Objective—To characterize interstitial lung diseases
(ILDs) and evaluate use of keyhole lung biopsy for
diagnosis of ILDs in dogs and cats.
Animals—11 dogs and 2 cats.
Procedure—Medical records of dogs and cats undergoing
keyhole lung biopsy to confirm ILDs were
reviewed. Signalment, clinical signs, results of thoracic
radiography and other respiratory diagnostic
tests, postoperative complications, and patient outcome
Results—Clinical respiratory signs included cough,
tachypnea, exercise intolerance, and hemoptysis.
Thoracic radiographic abnormalities included interstitial,
alveolar, and bronchointerstitial patterns and multiple
discrete pulmonary nodules. Lung biopsy and
histologic examination revealed interstitial pulmonary
fibrosis, bronchiolitis obliterans with organizing pneumonia,
or unclassified lesions. Outcome after biopsy
included no response to treatment, euthanasia, partial
or complete remission while receiving medication,
Conclusions and Clinical Relevance—Recognition
and classification of ILDs in dogs and cats are likely to
be important in guiding appropriate treatment and
providing accurate prognostic information. Ancillary
respiratory diagnostic tests are beneficial in ruling out
infectious and neoplastic disorders that may mimic
ILDs; however, their present use in the diagnosis of
ILDs is limited. Results suggest that keyhole lung
biopsy is an effective means for obtaining a specimen
for histologic diagnosis in dogs and cats with ILDs.
( J Am Vet Med Assoc 2002;221:1453–1459)
Objective—To investigate the effects of preexisting
FeLV infection or FeLV and feline immunodeficiency
(FIV) coinfection on the pathogenicity of the small
variant of Haemobartonella felis (Hfsm, California variant)
Animals—20 FeLV infected, 5 FeLV-FIV coinfected,
and 19 retrovirus-free cats.
Procedure—A client-owned cat, coinfected with
FeLV and Hfsm, was the source for Hfsm.
Inoculum 1 (FeLV free) was obtained by passage of
source Hfsm through 4 FeLV-resistant cats.
Inoculum 2 was obtained by further passage of
Hfsm (inoculum 1) through 2 specific pathogenfree
Results—A mild-to-moderate anemia started 21 days
after inoculation, with its nadir occurring at 35 to 42
days after inoculation. Infection with Hfsm induced
greater decrease in hemoglobin concentration in FeLV
infected cats, compared with retrovirus free cats.
Reticulocytosis, macrocytosis, and polychromasia of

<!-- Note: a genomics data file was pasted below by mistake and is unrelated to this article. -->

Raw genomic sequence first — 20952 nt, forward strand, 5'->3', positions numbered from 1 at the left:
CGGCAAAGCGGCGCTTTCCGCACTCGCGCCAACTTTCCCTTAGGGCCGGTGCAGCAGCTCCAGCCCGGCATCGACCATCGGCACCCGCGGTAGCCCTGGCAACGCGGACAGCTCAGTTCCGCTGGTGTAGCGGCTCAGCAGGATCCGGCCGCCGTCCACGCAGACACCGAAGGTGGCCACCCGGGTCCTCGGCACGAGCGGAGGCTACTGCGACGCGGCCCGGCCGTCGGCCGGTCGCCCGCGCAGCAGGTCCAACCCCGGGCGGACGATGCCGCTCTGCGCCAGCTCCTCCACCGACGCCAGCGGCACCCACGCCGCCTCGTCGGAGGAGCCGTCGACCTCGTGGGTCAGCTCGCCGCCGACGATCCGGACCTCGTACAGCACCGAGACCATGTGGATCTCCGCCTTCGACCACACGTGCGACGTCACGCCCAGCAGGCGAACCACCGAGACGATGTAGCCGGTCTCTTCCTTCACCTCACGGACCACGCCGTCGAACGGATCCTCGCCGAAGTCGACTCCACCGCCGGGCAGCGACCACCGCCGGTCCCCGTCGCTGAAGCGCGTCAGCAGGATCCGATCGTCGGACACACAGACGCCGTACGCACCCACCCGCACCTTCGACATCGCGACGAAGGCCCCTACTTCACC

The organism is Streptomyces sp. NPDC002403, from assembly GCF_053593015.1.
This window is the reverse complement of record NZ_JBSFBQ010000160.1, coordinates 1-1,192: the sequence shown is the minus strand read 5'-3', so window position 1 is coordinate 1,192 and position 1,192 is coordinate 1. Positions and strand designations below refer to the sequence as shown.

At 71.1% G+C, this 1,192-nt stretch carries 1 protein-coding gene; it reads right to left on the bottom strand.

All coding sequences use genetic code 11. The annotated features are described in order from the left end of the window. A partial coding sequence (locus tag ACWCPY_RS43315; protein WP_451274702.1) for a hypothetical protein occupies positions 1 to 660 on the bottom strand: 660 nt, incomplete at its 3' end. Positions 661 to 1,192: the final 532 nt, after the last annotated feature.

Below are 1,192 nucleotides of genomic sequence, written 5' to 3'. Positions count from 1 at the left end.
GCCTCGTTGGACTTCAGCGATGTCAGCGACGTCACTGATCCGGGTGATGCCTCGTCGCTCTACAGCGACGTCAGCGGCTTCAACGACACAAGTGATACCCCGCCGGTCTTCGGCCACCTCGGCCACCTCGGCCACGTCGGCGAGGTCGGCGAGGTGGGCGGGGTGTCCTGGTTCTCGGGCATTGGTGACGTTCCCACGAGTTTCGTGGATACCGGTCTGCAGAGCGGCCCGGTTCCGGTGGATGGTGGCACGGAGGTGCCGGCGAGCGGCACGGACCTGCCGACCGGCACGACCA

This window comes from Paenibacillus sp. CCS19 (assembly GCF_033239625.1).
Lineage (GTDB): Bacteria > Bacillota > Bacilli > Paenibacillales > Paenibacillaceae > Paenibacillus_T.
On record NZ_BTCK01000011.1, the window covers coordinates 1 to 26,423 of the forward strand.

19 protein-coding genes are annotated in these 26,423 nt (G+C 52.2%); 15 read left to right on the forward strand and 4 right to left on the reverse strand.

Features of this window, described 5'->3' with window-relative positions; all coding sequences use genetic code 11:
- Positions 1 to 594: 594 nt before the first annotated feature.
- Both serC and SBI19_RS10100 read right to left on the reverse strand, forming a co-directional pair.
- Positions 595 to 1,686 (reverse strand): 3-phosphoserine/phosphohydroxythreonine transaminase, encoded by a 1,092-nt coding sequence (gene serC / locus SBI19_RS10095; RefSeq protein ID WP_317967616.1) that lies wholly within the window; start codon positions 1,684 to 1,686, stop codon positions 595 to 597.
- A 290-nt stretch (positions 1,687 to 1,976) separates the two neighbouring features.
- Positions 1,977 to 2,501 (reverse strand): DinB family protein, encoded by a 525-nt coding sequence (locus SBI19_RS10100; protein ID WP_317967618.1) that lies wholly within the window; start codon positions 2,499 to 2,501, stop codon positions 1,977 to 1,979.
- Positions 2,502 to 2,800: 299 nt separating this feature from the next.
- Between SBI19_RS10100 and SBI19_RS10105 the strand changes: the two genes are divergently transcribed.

erythrocytes developed in anemic cats regardless of
retrovirus infection status. Mean neutrophil counts
decreased during the hemolytic episode. For most
cats, the anemia was transient. Four FeLV infected
cats, 1 of which was also FIV infected, developed fatal
FeLV-associated myeloproliferative diseases. Of the
surviving cats, 8 died over the next 24 months from
other FeLV-related diseases. Hemolysis did not recur
after the initial episode. Inoculum 1 induced more
severe anemia than inoculum 2.
Conclusions and Clinical Relevance—Our results
support the clinical observation that cats coinfected
with FeLV and H felis develop more severe anemia
than cats infected with H felis alone. Infection with
Hfsm may induce myeloproliferative disease in FeLV
infected cats. The small variant of H felis may lose
pathogenicity by passage through FeLV-free cats.
(Am J Vet Res 2002;63:1172–1178)
Objective—To determine clinicopathologic and radiographic
features and etiologic agents in cats that died
as a result of infectious pneumonia.
Procedure—Medical records of cats in which infectious
pneumonia was confirmed by histologic examination
of necropsy specimens were reviewed.
Signalment, clinical signs, and results of a CBC, viral
serologic tests, and thoracic radiography were evaluated.
Infectious agents were classified as bacterial,
viral, fungal, protozoal, or parasitic. Histologic features
(severity, duration, anatomic location, and distribution)
Results—Clinical signs referable to the respiratory
tract were not detected in 14 of 39 (36%) cats, and
results of a CBC (4/18 cats) and radiography (3/13)
were unremarkable. Sixteen of 39 (41%) cats lacked
clinical signs of systemic illness. Etiologic agents
identified included bacteria (n = 21), viruses (11), fungi
(6), protozoa (2), and parasites (1). Cats with clinical
signs related to the respiratory tract (19/24 [79%]
cats) were more likely to have severe histologic
changes than cats without signs related to the respiratory
system (6/14). Twenty-nine of 38 (76%) cats
had histologic evidence of systemic disease, whereas
the remaining cats had lesions limited to the respiratory
Conclusions and Clinical Relevance—Infectious
pneumonia is uncommon in cats. Cats with infectious
pneumonia may lack clinical signs and have
unremarkable results for a CBC and thoracic radiography,
yet frequently have systemic infections.
Therefore, clinicians should maintain an index of suspicion
for pneumonia and evaluate the respiratory
tract when infection is detected in other organ systems.
(J Am Vet Med Assoc 2003;223:1142–1150)
Objective—To determine clinical signs, radiographic
and histologic abnormalities, and concurrent diseases
in cats with endogenous lipid pneumonia (EnLP) and
to determine the pathologic importance of EnLP in
Procedure—Medical records of cats in which EnLP
was confirmed by histologic examination of necropsy
specimens were reviewed. Information collected
from the medical records included signalment, body
weight, clinical signs, and results of clinicopathologic
tests. Thoracic radiographs were reviewed by a radiologist;
histologic specimens were reviewed by a
Results—All cats had nonspecific clinical abnormalities,